(19)
(11)EP 2 603 778 B1

(12)EUROPEAN PATENT SPECIFICATION

(45)Mention of the grant of the patent:
25.03.2020 Bulletin 2020/13

(21)Application number: 11758589.3

(22)Date of filing:  09.08.2011
(51)International Patent Classification (IPC): 
G01F 1/60(2006.01)
G01F 1/72(2006.01)
(86)International application number:
PCT/US2011/047024
(87)International publication number:
WO 2012/021482 (16.02.2012 Gazette  2012/07)

(54)

NOISE DETECTION AND AVOIDANCE

RAUSCHDETEKTION UND -VERMEIDUNG

DÉTECTION ET PRÉVENTION DE BRUIT


(84)Designated Contracting States:
AL AT BE BG CH CY CZ DE DK EE ES FI FR GB GR HR HU IE IS IT LI LT LU LV MC MK MT NL NO PL PT RO RS SE SI SK SM TR

(30)Priority: 11.08.2010 US 372637 P
01.08.2011 US 201113195348

(43)Date of publication of application:
19.06.2013 Bulletin 2013/25

(73)Proprietor: Micro Motion, Inc.
Boulder, CO 80301 (US)

(72)Inventors:
  • ROVNER, Bruce, D.
    Minneapolis, MN 55416 (US)
  • FOSS, Scot, R.
    Eden Prairie, MN 55346 (US)

(74)Representative: Isarpatent 
Patent- und Rechtsanwälte Behnisch Barth Charles Hassa Peckmann & Partner mbB Postfach 44 01 51
80750 München
80750 München (DE)


(56)References cited: : 
WO-A1-00/34744
WO-A2-01/90702
US-A1- 2006 235 634
WO-A1-2009/008974
JP-A- 60 056 221
US-A1- 2008 250 867
  
      
    Note: Within nine months from the publication of the mention of the grant of the European patent, any person may give notice to the European Patent Office of opposition to the European patent granted. Notice of opposition shall be filed in a written reasoned statement. It shall not be deemed to have been filed until the opposition fee has been paid. (Art. 99(1) European Patent Convention).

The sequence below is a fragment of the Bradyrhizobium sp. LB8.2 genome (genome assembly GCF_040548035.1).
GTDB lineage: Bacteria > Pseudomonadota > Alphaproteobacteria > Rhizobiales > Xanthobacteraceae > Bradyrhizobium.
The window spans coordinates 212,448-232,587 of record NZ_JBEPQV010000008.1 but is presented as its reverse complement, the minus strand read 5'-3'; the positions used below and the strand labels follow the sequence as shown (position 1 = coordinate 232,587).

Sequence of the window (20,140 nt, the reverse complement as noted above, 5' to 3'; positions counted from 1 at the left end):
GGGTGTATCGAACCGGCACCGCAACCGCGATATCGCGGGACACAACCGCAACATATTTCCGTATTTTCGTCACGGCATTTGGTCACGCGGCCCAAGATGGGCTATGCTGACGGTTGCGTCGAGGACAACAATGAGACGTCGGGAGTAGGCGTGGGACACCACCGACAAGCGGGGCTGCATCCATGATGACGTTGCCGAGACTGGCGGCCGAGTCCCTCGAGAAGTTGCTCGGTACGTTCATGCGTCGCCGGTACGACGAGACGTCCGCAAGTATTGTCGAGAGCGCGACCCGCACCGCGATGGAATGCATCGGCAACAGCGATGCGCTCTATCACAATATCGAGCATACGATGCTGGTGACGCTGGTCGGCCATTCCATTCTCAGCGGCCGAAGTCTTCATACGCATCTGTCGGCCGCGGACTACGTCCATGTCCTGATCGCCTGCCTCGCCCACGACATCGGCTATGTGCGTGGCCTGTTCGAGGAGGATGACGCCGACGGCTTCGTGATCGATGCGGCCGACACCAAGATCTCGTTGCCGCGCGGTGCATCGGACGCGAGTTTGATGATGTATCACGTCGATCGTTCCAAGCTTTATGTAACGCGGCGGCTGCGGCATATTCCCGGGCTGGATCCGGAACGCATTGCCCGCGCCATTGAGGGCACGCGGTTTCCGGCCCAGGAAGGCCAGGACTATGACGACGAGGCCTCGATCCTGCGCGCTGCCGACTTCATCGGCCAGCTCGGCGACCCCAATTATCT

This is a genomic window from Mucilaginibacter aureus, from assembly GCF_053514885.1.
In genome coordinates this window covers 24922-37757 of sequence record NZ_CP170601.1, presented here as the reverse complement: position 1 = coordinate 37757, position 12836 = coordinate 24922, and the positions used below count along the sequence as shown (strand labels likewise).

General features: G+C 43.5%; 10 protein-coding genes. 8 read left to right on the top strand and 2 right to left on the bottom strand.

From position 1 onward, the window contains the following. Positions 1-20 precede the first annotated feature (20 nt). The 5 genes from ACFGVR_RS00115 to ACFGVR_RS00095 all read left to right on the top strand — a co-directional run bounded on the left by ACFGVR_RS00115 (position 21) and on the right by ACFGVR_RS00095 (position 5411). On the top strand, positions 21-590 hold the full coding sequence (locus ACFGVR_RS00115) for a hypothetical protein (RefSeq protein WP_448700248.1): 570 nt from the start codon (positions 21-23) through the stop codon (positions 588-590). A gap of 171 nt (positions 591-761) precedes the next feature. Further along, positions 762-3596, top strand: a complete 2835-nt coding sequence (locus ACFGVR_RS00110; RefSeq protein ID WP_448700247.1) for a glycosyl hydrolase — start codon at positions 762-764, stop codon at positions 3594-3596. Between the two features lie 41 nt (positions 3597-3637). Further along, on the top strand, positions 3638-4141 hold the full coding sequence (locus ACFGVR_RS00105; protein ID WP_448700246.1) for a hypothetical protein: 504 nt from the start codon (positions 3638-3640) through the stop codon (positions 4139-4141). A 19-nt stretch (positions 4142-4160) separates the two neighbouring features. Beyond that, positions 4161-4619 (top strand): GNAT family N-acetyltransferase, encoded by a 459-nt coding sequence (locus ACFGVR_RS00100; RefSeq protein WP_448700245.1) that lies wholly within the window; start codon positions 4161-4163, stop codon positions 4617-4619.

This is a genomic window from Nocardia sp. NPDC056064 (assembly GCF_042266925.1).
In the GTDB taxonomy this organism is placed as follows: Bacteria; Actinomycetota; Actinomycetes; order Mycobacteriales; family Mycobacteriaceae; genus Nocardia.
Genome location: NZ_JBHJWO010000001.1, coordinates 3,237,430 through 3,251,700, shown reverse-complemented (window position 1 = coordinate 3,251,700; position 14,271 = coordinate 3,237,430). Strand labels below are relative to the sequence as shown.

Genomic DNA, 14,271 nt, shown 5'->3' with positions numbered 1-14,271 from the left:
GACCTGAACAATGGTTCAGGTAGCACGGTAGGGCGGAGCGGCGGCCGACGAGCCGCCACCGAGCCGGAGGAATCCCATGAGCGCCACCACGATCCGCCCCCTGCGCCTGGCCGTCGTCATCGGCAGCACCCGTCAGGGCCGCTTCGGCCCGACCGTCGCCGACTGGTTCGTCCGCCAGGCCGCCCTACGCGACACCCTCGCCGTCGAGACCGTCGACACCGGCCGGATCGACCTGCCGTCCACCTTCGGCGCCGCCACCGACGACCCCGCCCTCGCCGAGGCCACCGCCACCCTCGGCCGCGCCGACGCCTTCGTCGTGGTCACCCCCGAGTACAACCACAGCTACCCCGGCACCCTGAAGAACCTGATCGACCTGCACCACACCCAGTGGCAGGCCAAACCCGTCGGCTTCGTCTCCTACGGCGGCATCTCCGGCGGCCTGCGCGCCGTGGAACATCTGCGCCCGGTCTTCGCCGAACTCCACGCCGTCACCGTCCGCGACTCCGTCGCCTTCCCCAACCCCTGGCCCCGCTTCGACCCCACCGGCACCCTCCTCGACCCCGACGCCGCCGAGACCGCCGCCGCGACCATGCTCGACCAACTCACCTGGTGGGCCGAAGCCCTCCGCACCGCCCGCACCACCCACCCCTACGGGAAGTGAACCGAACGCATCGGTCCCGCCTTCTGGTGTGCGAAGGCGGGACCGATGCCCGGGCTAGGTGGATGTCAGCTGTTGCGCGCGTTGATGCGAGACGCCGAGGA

Description

    TECHNICAL FIELD



    [0001] The present invention relates to a method of using process variable transmitters used in process control and monitoring systems and to process variable transmitters receiving a sensor signal from a process variable sensor and controlling the sensor using a control signal. More specifically, the present invention relates to detecting process noise frequency and adjusting sensor control signals so the sensor control signal frequency is moved away from the detected noise frequency to avoid error induced by the process noise.

    BACKGROUND OF THE INVENTION



    [0002] Process variable transmitters are used to measure process parameters in a process control or monitoring system. Microprocessor-based transmitters often include a sensor, an analog-to-digital converter for converting an output from the sensor into a digital form, a microprocessor for compensating the digitized output, and an output circuit for transmitting the compensated output. Currently, this transmission is normally done over a process control loop, such as a 4-20mA control loop, or wirelessly.

    [0003] One exemplary parameter that is measured by such a system is the volumetric flow rate of a conductive fluid through a tube or pipe in the process. This can be done, for example, using a magnetic flow meter.

    [0004] One exemplary type of magnetic flow meter includes a pipe, with coils disposed on opposite sides of a cross section of the pipe. The coils are energized by a coil drive current from a transmitter and develop a magnetic field along the cross section of the pipe. Two electrodes are located across the pipe from each other along a line which is perpendicular to the magnetic field. Fluid passing through the pipe is electrically conductive. As a result of the movement of the conductive fluid through the magnetic field, an electric potential or electromotive force (EMF) is induced in the fluid which is detected by the electrodes.

    [0005] These types of magnetic flow meters are often deployed in processes that have various substances added to the flow of fluid through the pipe, that is being sensed and measured. For instance, in some paper processing mills, silica is added to the fluid flowing through the pipe in the paper process. The silica can be added to the process using a piston pump that is controlled by a variable frequency drive motor to control the flow of the silica added to the process.